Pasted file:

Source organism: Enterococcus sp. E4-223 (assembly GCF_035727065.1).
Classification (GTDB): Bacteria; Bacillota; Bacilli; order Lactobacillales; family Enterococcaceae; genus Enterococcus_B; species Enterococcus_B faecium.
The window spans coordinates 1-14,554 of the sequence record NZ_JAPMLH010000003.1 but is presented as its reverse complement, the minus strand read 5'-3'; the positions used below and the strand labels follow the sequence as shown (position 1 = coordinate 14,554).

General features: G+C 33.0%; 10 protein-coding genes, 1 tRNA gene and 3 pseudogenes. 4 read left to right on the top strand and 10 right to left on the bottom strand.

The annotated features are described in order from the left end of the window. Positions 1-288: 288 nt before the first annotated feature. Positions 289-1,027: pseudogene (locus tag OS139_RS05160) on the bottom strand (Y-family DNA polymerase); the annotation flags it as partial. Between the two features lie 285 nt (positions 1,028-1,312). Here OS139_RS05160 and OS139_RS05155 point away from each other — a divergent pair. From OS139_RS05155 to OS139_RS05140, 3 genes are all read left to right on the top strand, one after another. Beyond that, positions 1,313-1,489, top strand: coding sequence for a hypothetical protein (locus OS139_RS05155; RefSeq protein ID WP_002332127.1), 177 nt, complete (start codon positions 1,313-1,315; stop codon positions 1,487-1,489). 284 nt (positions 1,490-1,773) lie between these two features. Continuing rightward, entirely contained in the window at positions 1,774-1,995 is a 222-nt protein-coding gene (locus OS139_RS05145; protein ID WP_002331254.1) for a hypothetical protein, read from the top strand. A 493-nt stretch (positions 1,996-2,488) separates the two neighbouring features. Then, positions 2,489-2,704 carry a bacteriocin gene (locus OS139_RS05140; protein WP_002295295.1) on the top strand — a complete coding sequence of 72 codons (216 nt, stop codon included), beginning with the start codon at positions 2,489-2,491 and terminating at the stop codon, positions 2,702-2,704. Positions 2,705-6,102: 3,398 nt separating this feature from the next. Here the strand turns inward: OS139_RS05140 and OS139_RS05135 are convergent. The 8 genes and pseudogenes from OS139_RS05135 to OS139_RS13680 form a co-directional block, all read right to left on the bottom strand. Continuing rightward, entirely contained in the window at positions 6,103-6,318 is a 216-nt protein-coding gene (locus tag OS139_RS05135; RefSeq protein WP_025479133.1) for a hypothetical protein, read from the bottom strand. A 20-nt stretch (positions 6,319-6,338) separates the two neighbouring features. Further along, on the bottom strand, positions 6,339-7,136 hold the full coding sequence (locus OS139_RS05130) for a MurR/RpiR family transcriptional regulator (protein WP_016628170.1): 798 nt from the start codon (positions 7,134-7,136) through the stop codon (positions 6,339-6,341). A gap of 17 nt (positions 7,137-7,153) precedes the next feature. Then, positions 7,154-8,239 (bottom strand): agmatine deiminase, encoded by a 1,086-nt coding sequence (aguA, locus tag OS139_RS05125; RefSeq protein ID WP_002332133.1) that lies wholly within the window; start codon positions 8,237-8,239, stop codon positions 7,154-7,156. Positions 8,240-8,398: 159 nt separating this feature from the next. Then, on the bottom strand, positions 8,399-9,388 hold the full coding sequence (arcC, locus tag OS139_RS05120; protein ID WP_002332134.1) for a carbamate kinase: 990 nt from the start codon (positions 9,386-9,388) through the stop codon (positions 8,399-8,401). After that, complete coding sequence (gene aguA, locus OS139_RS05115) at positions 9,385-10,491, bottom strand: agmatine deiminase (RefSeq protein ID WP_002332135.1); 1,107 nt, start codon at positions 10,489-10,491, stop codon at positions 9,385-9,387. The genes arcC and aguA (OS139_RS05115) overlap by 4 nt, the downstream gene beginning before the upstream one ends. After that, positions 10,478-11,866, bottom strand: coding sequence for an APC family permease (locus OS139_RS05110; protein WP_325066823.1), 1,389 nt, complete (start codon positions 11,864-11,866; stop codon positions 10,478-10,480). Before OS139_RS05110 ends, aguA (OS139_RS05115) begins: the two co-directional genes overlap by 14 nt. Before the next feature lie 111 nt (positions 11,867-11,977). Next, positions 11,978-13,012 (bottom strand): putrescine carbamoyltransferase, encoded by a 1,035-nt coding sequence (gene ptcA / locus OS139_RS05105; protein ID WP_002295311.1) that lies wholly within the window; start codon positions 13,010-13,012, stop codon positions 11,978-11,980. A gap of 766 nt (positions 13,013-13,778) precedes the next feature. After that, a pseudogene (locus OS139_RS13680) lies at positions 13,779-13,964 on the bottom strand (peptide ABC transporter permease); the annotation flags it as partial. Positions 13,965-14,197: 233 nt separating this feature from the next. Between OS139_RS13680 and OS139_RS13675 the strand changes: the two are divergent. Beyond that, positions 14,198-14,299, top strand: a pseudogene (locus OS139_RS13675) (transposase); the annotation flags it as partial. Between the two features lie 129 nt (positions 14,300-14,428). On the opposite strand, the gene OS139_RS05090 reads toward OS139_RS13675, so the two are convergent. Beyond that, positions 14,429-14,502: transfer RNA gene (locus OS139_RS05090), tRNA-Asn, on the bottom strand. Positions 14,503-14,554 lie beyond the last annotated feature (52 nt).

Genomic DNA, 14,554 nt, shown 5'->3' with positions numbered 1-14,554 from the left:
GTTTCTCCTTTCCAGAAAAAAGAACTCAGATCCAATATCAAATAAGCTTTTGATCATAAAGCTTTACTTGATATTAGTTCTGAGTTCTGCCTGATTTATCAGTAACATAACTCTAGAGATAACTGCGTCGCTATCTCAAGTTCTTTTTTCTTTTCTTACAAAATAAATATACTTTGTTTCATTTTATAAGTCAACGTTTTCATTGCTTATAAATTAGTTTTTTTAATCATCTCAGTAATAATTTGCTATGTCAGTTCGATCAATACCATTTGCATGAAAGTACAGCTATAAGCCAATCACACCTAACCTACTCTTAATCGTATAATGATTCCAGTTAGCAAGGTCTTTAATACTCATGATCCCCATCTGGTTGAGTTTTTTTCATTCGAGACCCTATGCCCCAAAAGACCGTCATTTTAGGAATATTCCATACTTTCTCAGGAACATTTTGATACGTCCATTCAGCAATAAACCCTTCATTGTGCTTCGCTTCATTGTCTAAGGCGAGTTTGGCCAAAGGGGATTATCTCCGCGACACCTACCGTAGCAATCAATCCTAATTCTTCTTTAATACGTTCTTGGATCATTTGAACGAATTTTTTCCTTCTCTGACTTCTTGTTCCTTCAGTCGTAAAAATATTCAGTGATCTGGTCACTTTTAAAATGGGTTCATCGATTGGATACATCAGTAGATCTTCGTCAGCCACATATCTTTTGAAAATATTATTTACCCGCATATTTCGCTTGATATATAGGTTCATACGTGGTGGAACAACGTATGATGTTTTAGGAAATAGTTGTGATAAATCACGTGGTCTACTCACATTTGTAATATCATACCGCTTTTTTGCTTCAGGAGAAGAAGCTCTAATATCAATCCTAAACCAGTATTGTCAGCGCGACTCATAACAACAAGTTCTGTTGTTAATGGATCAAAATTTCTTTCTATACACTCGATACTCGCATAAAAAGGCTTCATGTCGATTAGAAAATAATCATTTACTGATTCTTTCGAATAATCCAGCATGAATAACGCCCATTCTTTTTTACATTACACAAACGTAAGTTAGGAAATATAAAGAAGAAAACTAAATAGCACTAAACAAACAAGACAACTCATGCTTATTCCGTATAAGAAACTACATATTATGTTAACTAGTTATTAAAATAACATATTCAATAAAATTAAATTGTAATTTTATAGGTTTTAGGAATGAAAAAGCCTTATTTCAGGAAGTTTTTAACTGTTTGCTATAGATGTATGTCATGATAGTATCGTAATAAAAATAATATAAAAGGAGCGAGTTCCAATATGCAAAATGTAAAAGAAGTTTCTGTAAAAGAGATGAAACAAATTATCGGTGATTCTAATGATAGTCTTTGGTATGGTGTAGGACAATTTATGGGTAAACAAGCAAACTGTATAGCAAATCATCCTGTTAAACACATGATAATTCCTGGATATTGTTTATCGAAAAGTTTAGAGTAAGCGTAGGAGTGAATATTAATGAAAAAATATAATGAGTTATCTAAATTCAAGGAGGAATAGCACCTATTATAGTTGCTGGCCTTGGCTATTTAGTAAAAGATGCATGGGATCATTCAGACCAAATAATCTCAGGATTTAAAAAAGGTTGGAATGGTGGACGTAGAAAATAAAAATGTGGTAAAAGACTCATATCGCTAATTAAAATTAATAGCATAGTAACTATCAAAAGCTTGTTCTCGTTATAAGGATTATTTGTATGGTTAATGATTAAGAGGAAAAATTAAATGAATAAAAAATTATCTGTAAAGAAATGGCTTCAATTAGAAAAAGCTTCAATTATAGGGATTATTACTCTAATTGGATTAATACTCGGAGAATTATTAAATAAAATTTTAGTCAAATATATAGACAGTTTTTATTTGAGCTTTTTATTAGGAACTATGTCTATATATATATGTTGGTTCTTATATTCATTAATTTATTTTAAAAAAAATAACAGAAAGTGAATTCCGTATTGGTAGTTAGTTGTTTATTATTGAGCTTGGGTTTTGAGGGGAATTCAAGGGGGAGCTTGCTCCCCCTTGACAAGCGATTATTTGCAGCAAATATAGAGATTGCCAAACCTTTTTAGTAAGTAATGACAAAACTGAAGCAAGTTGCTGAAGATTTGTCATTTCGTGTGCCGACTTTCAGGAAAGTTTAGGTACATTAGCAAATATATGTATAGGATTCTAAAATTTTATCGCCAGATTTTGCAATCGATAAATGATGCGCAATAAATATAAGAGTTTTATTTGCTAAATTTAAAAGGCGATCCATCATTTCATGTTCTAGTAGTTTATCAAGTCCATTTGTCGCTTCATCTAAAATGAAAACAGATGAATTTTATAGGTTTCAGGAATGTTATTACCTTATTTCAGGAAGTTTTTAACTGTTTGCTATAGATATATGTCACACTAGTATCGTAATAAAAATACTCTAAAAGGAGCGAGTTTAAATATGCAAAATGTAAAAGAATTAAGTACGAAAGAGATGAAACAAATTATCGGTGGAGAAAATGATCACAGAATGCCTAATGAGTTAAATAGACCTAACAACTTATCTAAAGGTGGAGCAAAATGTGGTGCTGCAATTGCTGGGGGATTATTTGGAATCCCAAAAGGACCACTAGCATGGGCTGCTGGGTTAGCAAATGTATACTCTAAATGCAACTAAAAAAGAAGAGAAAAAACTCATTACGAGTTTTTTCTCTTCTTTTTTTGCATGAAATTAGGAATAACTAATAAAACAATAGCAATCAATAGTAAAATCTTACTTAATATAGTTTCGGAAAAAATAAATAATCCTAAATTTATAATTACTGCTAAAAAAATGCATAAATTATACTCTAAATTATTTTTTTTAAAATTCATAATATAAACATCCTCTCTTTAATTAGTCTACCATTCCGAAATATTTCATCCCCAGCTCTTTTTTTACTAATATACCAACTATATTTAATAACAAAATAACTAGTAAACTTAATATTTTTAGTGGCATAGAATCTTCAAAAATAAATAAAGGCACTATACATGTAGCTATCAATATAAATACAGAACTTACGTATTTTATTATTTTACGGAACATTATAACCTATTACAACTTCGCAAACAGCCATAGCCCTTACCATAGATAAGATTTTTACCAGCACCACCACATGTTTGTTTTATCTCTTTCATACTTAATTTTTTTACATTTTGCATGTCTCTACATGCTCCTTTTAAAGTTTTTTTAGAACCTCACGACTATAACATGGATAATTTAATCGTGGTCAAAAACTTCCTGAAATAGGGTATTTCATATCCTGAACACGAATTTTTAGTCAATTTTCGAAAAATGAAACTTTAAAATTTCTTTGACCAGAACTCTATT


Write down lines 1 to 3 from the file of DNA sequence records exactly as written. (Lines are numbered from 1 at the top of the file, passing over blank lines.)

Source organism: Enterococcus sp. E4-223 (assembly GCF_035727065.1).
Classification (GTDB): Bacteria; Bacillota; Bacilli; order Lactobacillales; family Enterococcaceae; genus Enterococcus_B; species Enterococcus_B faecium.
The window spans coordinates 1-14,554 of the sequence record NZ_JAPMLH010000003.1 but is presented as its reverse complement, the minus strand read 5'-3'; the positions used below and the strand labels follow the sequence as shown (position 1 = coordinate 14,554).